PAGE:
(c) Pop Chart Lab

And finally, Constitutions of Classic Cocktails breaks down nearly 70 famous drinks into their constituent parts. Apparently, this is the most elaborate chart that the Lab folk have ever made – it is beautifully designed and unbelievably detailed. Whether you’re looking for inspiration to get shakin’, know a dedicated barfly with a birthday coming up, or just like the design, this is a good ‘un. I love it because to me it looks as though the cocktails are at the centre of a mysterious sort of galaxy. Or perhaps cocktails are like the Wheel of Fortune. And let’s face it, when the drinks are flowing, both of those statements are generally true.

If you’re thirsty for more info, you can check out many more educational works of art at the fabulous Pop Chart Lab site here.

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Aye aye, Captain

This isn’t a political post – I’m not flying the feminist flag and trying to rally the sisterhood or anything like that. But I recently bought a print by Amanda Visell and just got it back from the framing shop. And now it’s on the wall, with its shiny silver frame and its cute drawing and its awesome message. I am my own captain. I reckon it makes sense whether you’re happily coupled, or a single gal, or a self-doubting chap, or an indecisive kid, or a black cat in a sailor hat. Or anyone in between. Since I can’t seem to take a photo of it without some strange reflection of my head or the lights or the ghost of Granny May, I thought I’d go back to the source for a photo. Then I was reminded of how amazing Amanda Visell’s work is, so thought I should share some of it with you.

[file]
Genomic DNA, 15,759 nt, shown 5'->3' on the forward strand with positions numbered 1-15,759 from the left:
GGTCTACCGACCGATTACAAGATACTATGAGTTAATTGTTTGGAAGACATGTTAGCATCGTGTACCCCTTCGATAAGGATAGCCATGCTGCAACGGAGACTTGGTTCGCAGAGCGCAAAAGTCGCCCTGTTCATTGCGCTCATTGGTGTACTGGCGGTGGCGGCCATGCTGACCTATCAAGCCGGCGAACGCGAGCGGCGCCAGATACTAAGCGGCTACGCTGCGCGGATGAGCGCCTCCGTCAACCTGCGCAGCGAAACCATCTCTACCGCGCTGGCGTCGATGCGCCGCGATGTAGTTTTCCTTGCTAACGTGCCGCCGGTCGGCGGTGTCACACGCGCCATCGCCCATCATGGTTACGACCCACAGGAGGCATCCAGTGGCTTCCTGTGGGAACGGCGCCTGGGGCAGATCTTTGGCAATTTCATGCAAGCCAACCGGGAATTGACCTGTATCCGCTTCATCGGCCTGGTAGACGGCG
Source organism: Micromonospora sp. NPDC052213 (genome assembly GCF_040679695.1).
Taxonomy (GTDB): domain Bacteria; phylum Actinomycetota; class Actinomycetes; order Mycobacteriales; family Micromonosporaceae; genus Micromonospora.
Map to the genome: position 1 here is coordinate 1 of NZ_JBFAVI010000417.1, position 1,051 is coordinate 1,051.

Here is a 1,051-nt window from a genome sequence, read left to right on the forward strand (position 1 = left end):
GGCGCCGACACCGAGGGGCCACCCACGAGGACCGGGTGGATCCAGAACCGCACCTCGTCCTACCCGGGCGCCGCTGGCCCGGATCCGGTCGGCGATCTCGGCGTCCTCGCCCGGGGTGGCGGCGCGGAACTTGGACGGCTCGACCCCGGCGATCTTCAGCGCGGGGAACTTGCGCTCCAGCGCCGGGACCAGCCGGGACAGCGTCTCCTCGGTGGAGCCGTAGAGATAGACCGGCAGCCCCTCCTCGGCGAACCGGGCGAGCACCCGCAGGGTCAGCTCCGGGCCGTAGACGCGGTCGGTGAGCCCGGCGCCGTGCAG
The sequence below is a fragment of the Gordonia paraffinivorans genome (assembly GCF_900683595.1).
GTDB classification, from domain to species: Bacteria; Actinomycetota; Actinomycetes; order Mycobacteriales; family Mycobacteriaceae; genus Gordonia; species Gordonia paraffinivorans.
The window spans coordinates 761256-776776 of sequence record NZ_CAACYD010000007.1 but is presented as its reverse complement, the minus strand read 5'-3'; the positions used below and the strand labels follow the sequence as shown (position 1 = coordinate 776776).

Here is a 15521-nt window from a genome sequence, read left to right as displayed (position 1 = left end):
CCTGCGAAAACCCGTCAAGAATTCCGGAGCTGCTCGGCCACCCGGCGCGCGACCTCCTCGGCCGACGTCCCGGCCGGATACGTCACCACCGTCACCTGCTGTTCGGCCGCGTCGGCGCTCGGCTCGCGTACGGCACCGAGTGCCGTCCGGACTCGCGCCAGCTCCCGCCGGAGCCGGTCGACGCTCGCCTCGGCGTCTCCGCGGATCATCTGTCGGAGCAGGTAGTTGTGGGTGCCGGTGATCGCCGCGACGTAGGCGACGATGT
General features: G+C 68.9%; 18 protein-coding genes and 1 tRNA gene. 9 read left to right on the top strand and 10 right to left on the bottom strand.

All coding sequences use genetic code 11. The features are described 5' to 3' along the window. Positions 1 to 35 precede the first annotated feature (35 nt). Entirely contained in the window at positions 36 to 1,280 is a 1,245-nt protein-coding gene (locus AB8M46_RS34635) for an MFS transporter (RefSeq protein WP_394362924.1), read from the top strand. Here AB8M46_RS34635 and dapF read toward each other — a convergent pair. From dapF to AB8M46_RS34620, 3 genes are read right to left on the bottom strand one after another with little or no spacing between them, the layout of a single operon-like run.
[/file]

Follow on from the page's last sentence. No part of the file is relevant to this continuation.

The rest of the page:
I also like I am a maverick, from the same print series, but since I am really more of a goose than a maverick, I didn’t think it was quite right for me. There is also a chick in chain mail on a horse, with the message I can save myself. And then a crazy looking hairy monster that says I am wild. I’m happy with my choice because I like what it says (to me, anyways) – essentially, you’re in charge of you.

But Amanda doesn’t just paint quirky stuff, she also makes quirky stuff, out of metal or vinyl or wood. Like this incredible sea horse (with passenger), which I love. Or everyone’s favourite pet, the pterodactyl (flying a kite). Or limited edition elephants or crocodiles, each with a BIG  personality and a story to tell.

Amanda has a website and a blog, but she sells her stuff on Switcheroo – it’s well worth a look!